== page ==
Bush Targets Carter Legacy : Criticizes Ex-President in Attack on Liberalism

Times Political Writer

It worked for Ronald Reagan. Might it work for George Bush?

That is, can Republicans win the White House yet again by raising the ghost of Democrat Jimmy Carter?

“People ask, am I running against Jimmy Carter?” Bush volunteers. “No. But we have to have a point of departure. . . . I’m not running against Jimmy Carter, but I’m trying to put into perspective where the liberal Democrats are.”

At nearly every stop as he campaigns in Indiana and Ohio, which hold primaries on Tuesday, the vice president recalls the end of the Carter four-year presidency in 1981, beset with its double-digit inflation and 21 1/2% interest rates.


‘Reminder of Failure’

“Carter hangs over the Democrats like a shadow, an unwanted reminder of the failure of their policies the last time they were in power. Now . . . Mike Dukakis and Jesse Jackson are trying to sell that same old bill of goods: more taxes, more spending, more government control over your lives,” Bush said at a weekend rally in Cleveland.

While Massachusetts Gov. Dukakis and civil rights leader Jackson continue their struggle through the remaining five weeks of the primary election season, Bush as the GOP nominee-in-waiting is trying to get a head start on the coming general election race, defining the campaign in terms of his choosing.

“Elections are about change,” Bush acknowledges. If the vice president has his way, however, the choice will be defined as improvements on the status quo, as Bush portrays his position, versus a return to the days of “pure old-fashioned liberalism--talking compassion and delivering misery.”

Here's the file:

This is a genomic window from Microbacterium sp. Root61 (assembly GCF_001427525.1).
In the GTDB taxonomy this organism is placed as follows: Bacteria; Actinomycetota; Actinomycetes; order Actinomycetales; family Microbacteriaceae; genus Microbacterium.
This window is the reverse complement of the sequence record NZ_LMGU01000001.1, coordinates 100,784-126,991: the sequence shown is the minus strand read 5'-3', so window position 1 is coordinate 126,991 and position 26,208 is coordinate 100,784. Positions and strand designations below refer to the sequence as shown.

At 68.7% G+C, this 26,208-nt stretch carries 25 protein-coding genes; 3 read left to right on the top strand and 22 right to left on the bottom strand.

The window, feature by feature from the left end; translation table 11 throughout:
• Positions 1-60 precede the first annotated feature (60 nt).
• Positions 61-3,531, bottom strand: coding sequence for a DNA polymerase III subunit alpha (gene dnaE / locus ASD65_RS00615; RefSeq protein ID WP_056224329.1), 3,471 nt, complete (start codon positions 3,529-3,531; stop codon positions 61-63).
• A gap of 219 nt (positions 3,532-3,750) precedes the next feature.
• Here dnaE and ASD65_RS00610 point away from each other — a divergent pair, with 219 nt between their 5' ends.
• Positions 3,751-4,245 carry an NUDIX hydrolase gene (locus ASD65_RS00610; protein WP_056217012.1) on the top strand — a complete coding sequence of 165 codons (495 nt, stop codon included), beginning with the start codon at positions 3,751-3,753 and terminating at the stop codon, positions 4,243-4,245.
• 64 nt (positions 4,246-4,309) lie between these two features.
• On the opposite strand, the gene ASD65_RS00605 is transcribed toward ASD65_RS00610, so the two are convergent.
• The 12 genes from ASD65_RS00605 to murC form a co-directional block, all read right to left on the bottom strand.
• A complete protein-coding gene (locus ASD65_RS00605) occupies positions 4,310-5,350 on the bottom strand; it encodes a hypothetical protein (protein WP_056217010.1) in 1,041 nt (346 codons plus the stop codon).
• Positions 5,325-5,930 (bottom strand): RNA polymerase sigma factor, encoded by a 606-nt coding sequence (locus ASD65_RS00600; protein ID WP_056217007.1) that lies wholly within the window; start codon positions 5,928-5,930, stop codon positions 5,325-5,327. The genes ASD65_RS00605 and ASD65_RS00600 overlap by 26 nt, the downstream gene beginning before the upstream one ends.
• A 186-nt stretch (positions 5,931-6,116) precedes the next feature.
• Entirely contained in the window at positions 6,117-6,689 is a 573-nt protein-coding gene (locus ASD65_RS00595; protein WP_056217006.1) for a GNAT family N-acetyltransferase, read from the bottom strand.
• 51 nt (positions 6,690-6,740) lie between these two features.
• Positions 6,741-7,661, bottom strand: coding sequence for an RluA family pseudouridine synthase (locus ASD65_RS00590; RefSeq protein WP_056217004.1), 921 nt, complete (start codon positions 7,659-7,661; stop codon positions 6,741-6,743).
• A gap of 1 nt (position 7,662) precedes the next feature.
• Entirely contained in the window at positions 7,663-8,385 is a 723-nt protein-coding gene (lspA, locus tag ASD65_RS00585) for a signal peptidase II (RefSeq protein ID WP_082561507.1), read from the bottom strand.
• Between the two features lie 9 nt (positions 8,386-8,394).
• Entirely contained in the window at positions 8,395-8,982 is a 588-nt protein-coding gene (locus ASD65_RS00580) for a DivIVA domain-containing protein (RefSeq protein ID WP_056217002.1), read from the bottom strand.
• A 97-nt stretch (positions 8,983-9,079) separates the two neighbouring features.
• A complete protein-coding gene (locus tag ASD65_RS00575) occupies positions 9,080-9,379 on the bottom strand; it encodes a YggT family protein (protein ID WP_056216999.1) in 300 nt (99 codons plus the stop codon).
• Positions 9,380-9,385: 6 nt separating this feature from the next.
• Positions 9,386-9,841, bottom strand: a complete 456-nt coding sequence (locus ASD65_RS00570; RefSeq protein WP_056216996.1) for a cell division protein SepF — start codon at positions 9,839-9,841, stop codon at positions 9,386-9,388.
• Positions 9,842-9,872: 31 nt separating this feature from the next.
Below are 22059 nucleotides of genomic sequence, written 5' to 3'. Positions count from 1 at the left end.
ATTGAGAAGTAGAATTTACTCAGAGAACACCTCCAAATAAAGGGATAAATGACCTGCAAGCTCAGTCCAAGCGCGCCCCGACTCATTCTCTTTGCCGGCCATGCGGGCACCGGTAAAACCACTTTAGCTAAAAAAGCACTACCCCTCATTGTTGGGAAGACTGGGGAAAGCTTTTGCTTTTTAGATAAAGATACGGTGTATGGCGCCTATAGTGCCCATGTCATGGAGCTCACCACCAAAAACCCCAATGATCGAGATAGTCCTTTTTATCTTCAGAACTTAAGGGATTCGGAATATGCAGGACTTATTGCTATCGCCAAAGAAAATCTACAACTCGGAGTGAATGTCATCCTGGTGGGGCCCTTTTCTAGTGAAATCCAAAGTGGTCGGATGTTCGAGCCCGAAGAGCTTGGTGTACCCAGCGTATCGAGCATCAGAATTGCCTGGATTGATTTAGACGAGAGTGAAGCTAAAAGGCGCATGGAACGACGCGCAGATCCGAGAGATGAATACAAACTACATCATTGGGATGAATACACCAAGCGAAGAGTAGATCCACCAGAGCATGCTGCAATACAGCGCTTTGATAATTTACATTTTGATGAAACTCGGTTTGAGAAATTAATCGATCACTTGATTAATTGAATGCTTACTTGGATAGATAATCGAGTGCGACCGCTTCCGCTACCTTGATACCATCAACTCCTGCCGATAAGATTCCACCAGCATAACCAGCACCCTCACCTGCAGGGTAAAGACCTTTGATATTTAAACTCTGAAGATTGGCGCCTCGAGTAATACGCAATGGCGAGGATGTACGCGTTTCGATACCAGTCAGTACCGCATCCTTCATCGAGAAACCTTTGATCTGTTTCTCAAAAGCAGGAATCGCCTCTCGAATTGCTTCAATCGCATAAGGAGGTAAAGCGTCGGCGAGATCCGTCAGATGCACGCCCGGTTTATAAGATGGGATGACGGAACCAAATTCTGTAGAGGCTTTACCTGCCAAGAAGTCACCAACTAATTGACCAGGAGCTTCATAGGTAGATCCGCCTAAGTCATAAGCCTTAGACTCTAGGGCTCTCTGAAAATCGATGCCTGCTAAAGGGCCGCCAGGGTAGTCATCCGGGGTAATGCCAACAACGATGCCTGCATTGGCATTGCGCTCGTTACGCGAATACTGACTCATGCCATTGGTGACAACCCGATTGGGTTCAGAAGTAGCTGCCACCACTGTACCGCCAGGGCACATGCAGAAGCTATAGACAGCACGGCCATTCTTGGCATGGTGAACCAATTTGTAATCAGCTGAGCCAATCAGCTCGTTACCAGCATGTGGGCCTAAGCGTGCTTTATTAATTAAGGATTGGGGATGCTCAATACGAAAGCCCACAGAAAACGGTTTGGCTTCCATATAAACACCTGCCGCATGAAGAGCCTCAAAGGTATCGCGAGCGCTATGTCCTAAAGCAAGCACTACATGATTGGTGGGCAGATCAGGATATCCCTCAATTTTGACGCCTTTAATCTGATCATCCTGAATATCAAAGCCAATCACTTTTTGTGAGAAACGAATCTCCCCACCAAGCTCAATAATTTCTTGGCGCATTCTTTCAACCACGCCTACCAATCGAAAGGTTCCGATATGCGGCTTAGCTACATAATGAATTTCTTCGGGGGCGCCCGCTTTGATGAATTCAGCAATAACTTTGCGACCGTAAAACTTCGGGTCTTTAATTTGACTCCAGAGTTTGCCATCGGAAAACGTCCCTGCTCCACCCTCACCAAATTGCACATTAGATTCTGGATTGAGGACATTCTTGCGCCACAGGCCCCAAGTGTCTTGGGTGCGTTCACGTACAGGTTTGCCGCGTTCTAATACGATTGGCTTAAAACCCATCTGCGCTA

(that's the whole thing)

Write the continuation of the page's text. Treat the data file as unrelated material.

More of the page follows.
Dukakis, who appears positioned as the probable Democratic nominee, has campaigned extensively against the Reagan Administration and has tried--although some still disparage his performance--to offer an alternative set of hopes and visions for the country’s future. Conversely, the Bush strategy is to make little of Dukakis’ dreams, at least for now, and ask voters to compare the present Administration with the worst memories of the previous Democratic Administration.

“We gambled back in the ‘70s on an unknown governor, and I don’t think it was the most successful period in our history,” Bush said.

Some See Risk

In some GOP political circles, the idea of parroting election themes of 1980 and 1984 in 1988 carries risk. For one thing, in seeking a debate over the past, Bush could find himself bypassed if Democrats are successful in capturing the interest of the nation about proposals for the future.


On the other hand, Bush has shown great caution in developing a platform of domestic policy. So, for as long as he can keep the presidential debate on his terms of now vs. then, he will buy himself time before having to stake his candidacy on specific goals.

So far, Bush has tried out his remember-the-liberals strategy on several fronts:

Crime, as defined by Bush, becomes an issue of law-and-order judges--just as it has in GOP races for more than a decade. “The debate hasn’t even begun yet on what kind of judges you want on the Supreme Court, what kind of judges on the federal bench. Frankly I want some who are going to be a little tougher on criminals and a little more compassionate on the victims,” Bush told supporters in Ft. Wayne, Ind.

Sounds Familiar Issue


Improving domestic programs becomes that familiar issue of Democrats and taxes. “No matter what question they are asked--they want to do more, spend more . . . I think the Democrats are going to have to go for a tax increase,” he told interviewers in Indianapolis.

Stopping drug traffic becomes a matter of that most well-worn conservative issue of all, the death penalty. “I’m for the death penalty for these ‘Narco Trafficanters,’ ” he told crowds in Indiana and Ohio, apparently coining the phrase, ". . . these drug kingpins. . . . If Mike Dukakis and Jesse Jackson are serious about this, let’s see where they stand on throwing the book at those who are poisoning our youth,” he told crowds in Indiana and Cleveland.

The trade bill becomes a matter of Democratic pessimism vs. GOP optimism. At issue is President Reagan’s promised veto of the recently passed bipartisan national trade bill because of a provision requiring notification of employees 60 days in advance of a factory shutdown. “Dukakis is talking pink slips. I’m talking creating jobs,” Bush said, belittling the advance notice provision because “all that does is guarantee misery.”